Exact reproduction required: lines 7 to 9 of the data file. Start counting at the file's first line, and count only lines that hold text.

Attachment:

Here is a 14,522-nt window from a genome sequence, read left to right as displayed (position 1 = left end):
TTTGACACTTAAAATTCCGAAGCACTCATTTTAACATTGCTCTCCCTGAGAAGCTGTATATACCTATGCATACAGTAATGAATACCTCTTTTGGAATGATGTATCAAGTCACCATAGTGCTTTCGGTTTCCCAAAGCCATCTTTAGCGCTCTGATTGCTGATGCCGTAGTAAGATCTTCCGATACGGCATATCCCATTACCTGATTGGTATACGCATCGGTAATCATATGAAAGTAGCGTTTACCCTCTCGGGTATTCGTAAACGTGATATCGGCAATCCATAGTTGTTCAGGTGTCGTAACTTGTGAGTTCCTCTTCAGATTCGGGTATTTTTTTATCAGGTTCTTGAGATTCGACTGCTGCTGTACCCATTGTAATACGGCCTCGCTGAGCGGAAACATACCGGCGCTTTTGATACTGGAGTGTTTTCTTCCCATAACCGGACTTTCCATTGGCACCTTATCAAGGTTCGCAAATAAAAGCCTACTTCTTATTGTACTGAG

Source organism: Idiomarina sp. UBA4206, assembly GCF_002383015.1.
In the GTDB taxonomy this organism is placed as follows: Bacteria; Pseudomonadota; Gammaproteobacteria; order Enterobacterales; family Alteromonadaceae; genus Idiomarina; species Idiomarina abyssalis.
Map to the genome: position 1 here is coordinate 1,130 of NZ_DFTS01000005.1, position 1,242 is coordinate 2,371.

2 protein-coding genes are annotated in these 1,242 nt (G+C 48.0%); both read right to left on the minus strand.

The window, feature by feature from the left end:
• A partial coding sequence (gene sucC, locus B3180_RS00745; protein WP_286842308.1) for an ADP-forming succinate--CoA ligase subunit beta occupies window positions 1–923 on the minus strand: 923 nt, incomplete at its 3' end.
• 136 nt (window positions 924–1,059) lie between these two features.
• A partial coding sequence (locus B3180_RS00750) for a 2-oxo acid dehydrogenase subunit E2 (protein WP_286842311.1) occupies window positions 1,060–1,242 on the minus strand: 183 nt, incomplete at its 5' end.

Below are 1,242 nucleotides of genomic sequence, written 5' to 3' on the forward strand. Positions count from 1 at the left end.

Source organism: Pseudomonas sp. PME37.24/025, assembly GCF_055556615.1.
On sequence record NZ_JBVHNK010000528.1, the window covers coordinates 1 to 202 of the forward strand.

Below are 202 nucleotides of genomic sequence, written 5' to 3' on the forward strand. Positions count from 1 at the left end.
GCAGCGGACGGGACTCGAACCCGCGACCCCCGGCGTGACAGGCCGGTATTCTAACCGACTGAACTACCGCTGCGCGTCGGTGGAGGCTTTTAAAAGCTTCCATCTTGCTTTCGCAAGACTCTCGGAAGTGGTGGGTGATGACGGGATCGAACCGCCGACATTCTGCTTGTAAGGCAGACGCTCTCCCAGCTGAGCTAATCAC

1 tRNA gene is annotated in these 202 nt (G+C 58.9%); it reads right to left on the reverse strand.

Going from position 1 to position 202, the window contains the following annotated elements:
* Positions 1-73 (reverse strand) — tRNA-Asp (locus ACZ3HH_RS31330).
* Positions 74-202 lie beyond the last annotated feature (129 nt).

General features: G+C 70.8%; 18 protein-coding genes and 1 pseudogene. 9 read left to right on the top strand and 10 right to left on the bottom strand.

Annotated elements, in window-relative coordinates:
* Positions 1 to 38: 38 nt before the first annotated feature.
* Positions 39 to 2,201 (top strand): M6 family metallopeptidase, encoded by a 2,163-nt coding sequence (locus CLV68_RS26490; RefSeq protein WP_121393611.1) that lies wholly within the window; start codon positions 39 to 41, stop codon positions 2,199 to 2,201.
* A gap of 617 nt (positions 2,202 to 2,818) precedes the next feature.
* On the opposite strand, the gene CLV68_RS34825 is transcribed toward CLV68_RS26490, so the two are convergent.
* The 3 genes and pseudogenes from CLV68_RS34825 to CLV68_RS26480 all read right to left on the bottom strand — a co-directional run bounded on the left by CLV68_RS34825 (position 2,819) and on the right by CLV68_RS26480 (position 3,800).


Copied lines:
The window, feature by feature from the left end:
• A partial coding sequence (gene sucC, locus B3180_RS00745; protein WP_286842308.1) for an ADP-forming succinate--CoA ligase subunit beta occupies window positions 1–923 on the minus strand: 923 nt, incomplete at its 3' end.
• 136 nt (window positions 924–1,059) lie between these two features.